The rating standing to the Gunner’s left is a Petty Officer Gunnery Armourer,
& his rate badge is shown on his right sleeve.

BELOW: The rate badges of a Torpedo Artificer, & Chief Torpedo Artificer.
The rate only existed for a short period, from approx 1882-1892.
He qualified as Torpedo Armourer on 23 Aug ’
83 & Torpedo Artificer on 7 Mar ’85.  A
Torpedo Artificer was (together with ERA’s &
Naval Schoolmasters) then the top paid rate
of the Victorian Navy, earning upon qualifying,

On 14 Apl Morley again joined HMS Bacchante,
& again, in Apl ’86, sailed for the East Indies
where she was to participate in the 1886-87
Burmese campaign. For this campaign
members of Bacchante received the India
General Service medal with the Burma
1885-87 campaign clasp.++  Morley had
previously been awarded his Naval Long
Service medal aboard HMS Bacchante on
7 Jan.  Both medals are named to his rate
of Torpedo Artificer. Morley was to remain
on Bacchante for 3yrs, 7 months, leaving
her on 6 Nov when she arrived back in
Portsmouth to pay off.  

He then re-joined Vernon where he remained
as a Torpedo Armourer Instructor for the next
4 years. On 7 Mar ’91 his pay was increased
to 109/10/0. Morley was advanced to Chief
Armourer on 1 Oct ’92 raising his pay to
118/12/6. The rate of Torpedo Artificer was
abolished in 1892. Ratings hold that rate were
rated Armourers & Chief Armourers.
Morley was drafted to HMS Royal Arthur
(Cruiser of ‘91) on 2 Mar ’93.  On that date
Royal Arthur was commissioned as Flagship
Pacific Fleet, Rear Admiral H. Stephenson. He
was to remain on her until 28 Sep ’95.
On 23 Oct ’95 he was allowed to re-engage
for a further 5 yrs  & his subsequent service
in Uk was on HMS Excellent, Vernon, Pembroke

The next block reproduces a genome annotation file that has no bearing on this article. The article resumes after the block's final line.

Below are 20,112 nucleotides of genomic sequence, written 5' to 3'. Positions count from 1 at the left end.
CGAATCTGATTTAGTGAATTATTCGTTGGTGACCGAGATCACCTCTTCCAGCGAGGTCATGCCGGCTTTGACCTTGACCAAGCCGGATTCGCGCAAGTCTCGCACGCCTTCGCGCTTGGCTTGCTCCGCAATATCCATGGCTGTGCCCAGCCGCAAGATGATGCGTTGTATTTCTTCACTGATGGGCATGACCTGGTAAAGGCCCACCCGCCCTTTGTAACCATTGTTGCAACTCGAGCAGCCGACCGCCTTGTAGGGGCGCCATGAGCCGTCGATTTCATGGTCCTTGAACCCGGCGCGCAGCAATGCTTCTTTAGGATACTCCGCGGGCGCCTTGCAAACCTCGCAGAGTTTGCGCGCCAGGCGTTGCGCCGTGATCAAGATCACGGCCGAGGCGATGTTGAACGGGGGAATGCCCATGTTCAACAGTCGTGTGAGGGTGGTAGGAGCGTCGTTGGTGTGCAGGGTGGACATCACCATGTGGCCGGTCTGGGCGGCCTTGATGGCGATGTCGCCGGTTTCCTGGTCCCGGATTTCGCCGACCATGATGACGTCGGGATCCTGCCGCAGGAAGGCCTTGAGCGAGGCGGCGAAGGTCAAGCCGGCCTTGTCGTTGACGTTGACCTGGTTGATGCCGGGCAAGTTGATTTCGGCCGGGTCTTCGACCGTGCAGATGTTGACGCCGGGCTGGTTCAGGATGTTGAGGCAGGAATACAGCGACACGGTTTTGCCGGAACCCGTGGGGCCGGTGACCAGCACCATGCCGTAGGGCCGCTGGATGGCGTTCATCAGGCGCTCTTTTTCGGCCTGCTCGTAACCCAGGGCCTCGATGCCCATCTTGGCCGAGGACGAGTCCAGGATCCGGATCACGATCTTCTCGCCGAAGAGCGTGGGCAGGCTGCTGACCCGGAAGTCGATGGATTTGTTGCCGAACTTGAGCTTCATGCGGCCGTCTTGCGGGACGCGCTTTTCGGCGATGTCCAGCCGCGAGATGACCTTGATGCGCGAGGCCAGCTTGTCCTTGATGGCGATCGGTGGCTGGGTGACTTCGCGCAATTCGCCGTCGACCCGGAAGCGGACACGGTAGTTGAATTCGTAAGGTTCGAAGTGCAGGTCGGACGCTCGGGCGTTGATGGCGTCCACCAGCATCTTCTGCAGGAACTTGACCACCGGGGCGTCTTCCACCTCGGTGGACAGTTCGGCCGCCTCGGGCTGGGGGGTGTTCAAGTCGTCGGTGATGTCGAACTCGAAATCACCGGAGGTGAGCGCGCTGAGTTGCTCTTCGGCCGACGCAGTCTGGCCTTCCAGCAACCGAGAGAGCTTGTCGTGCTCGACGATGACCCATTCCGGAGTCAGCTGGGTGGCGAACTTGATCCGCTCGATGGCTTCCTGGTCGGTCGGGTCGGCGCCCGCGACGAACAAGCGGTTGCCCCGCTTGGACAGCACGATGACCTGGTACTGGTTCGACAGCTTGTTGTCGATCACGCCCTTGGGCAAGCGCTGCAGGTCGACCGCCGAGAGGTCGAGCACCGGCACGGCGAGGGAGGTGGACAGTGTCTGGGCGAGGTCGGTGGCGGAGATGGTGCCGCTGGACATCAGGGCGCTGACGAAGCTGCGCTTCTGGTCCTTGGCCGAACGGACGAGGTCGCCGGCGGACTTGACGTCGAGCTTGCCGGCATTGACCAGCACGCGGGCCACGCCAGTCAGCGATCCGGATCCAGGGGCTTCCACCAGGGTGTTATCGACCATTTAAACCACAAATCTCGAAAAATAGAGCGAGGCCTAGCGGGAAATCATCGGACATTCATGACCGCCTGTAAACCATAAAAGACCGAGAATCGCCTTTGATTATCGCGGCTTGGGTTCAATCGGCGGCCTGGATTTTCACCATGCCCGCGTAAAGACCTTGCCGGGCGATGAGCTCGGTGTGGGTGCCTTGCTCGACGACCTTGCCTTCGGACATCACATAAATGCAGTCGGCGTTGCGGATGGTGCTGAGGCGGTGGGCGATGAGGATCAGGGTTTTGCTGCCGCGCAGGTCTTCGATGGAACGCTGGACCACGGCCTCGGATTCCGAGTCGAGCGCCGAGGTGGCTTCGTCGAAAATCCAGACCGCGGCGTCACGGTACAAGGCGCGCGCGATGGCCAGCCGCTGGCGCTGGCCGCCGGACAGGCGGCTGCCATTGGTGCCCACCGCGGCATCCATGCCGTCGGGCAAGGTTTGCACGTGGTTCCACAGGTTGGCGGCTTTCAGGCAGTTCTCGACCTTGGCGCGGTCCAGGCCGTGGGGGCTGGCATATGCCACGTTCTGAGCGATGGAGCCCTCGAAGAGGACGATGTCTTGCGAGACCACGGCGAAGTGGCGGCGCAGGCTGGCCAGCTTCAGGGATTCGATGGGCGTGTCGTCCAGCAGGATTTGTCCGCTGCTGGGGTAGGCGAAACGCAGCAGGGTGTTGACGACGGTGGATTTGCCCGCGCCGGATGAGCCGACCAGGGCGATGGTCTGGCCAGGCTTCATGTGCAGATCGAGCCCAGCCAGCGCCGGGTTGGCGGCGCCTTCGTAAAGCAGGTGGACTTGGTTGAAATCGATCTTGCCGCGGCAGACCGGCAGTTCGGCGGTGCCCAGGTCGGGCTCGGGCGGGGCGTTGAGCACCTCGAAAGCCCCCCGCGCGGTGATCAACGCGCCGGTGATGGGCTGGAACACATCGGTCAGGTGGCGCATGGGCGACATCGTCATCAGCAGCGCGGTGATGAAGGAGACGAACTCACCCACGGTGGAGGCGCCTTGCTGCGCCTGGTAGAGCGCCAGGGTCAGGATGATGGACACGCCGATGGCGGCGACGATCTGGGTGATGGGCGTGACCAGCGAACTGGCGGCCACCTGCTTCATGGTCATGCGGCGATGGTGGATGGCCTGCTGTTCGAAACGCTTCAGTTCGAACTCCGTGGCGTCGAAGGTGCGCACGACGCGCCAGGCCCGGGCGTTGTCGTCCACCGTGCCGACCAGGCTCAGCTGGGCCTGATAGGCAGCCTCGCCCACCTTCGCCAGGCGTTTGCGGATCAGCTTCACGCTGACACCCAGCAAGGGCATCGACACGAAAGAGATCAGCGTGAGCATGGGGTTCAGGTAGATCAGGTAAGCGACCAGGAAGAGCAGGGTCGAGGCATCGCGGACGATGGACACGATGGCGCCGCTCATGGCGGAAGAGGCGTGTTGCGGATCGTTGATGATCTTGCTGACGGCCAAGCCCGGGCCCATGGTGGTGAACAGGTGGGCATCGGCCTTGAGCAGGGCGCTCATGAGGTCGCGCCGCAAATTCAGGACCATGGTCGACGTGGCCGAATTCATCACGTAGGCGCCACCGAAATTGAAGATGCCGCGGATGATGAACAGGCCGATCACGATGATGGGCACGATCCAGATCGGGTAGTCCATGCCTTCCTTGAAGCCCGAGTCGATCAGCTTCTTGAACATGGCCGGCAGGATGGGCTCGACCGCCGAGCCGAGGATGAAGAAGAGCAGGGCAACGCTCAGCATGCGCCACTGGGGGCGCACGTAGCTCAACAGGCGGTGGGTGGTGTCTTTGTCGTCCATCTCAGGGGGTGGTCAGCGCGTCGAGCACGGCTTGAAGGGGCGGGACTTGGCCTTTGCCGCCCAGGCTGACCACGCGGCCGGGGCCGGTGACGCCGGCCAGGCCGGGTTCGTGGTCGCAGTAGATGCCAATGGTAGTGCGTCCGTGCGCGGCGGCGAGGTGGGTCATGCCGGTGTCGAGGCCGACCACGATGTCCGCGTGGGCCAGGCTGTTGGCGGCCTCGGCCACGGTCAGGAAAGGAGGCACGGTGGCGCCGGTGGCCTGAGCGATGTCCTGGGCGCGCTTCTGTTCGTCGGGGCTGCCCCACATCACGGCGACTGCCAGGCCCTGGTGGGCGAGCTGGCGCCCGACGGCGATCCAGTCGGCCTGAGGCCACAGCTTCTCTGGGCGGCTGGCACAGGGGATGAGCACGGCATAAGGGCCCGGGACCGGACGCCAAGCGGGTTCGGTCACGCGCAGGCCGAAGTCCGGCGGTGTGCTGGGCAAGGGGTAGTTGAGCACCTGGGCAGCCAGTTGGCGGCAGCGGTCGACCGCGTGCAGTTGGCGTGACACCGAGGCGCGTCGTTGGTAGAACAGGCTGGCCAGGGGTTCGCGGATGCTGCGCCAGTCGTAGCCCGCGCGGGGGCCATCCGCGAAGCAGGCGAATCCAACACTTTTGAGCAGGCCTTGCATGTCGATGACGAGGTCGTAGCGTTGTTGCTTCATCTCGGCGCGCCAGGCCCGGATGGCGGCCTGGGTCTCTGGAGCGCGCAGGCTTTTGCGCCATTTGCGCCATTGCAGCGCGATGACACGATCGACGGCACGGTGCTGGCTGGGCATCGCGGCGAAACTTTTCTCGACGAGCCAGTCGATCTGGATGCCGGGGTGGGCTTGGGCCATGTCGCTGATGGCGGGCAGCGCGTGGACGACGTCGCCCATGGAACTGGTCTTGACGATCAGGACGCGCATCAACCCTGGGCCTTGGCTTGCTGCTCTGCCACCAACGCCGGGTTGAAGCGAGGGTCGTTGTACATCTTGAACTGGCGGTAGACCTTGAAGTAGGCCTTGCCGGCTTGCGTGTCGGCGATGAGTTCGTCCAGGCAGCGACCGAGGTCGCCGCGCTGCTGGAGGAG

& Victory. He was confirmed as Chief Armourer
on 7 Oct ’96.

His next sea going draft was to HMS Mars
(pre Dreadnought Battleship of ’96) & he
served on her from 18 Jan ’98 to 30 Jun ’00.
She was part of the Channel Squadron.  
Leaving Mars Morley went to Excellent until
he went to pension on 31 Oct ’00.  

However his service was not over as he
entered HMS Duke of Wellington(Depot ship
Portsmouth) on 3 Mar ’02 as an Armourer
(Pensioner) & was again promoted to Chief
Armourer on 1 Jun. On 13 Mar ’03 he was
DSQ (Discharged to Sick Quarters) at his own
residence until returning to duty on 8 Apl.

He subsequently served on HMS Firequeen
(Depot Portsmouth) until again being
discharged to pension on 30 Apl ’05.  He was
two weeks short of 54 yrs of age.  For his
entire career his conduct had been either
Exemplary or Very Good & he never had any
conduct problems.  
Thomas Morley’s Family:

Thomas had married Sara Ann King  on 15 Feb 1873 prior to entering the RN.
In 1891 they family consisted of :
Thomas(39), occupation Torpedo Artificer RN; wife, Sara Ann (37) no occupation shown.
Children: Nellie(17) Dressmaker’s Apprentice; Annie(15) Dressmaker’s Apprentice;
William James(9) Scholar; Albert(7) Scholar; Frederick(5) Scholar; & Wallace Walter(1)
The family was living at 39 Princes Street, Portsea.

By 1911 the family is now living at 14 All Saints Rd, Landport, Portsmouth.